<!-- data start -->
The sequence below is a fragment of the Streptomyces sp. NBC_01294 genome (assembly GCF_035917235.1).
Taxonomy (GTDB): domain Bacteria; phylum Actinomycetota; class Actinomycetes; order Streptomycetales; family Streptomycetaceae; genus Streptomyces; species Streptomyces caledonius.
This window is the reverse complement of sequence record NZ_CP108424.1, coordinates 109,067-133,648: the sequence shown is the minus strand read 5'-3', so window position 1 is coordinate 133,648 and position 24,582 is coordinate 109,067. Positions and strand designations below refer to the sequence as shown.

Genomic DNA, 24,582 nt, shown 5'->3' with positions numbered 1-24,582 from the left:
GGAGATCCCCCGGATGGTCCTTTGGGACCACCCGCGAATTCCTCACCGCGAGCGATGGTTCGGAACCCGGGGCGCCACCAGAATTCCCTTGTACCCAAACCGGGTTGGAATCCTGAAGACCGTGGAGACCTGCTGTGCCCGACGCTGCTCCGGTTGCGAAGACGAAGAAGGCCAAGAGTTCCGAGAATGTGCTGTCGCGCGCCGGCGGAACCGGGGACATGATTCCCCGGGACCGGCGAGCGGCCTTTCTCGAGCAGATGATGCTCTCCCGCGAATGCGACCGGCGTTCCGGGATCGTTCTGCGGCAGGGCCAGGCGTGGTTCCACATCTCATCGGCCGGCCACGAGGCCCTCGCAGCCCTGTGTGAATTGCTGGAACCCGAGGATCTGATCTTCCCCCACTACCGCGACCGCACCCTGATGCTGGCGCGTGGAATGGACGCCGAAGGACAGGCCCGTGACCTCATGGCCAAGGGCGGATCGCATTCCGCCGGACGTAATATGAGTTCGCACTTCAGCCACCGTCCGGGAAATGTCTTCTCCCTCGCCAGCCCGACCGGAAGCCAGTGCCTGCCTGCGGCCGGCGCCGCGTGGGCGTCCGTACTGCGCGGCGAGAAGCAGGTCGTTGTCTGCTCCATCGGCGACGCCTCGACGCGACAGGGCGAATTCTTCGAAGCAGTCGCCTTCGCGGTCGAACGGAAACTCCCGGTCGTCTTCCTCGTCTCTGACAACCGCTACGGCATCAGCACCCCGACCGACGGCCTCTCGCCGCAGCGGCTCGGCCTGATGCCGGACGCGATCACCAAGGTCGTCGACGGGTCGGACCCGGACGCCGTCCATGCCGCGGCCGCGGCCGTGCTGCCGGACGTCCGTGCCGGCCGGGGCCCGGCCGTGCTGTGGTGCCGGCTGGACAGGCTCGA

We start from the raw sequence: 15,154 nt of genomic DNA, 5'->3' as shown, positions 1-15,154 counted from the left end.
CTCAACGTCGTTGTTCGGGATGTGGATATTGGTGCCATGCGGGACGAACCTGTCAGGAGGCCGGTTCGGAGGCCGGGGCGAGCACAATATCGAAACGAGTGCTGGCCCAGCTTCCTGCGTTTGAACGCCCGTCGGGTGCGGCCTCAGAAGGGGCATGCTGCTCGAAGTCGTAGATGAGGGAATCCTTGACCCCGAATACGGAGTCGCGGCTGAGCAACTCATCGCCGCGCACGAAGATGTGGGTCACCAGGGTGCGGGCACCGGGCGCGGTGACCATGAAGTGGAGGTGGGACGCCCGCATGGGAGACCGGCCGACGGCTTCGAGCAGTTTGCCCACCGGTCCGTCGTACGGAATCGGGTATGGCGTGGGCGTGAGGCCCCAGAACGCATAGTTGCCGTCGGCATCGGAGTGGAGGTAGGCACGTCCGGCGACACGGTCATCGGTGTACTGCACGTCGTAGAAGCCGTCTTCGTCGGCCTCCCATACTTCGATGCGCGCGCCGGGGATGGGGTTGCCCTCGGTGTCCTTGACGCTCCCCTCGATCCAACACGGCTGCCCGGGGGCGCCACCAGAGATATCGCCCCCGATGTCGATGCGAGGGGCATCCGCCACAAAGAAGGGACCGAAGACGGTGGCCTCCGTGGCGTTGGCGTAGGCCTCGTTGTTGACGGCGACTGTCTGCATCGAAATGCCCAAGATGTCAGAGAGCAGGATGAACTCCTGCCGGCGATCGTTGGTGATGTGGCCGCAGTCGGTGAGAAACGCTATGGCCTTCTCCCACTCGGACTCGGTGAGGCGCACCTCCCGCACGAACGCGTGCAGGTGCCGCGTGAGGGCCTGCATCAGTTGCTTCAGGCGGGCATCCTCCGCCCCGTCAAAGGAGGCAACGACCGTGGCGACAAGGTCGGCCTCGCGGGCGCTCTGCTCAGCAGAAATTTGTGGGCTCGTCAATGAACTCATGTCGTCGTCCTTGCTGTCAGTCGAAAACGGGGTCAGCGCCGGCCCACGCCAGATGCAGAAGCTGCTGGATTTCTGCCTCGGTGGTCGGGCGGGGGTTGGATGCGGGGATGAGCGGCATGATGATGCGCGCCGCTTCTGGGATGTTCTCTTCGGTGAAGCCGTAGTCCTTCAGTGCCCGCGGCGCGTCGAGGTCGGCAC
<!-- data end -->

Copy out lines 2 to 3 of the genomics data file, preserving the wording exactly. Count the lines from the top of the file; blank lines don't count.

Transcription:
Taxonomy (GTDB): domain Bacteria; phylum Actinomycetota; class Actinomycetes; order Streptomycetales; family Streptomycetaceae; genus Streptomyces; species Streptomyces caledonius.
This window is the reverse complement of sequence record NZ_CP108424.1, coordinates 109,067-133,648: the sequence shown is the minus strand read 5'-3', so window position 1 is coordinate 133,648 and position 24,582 is coordinate 109,067. Positions and strand designations below refer to the sequence as shown.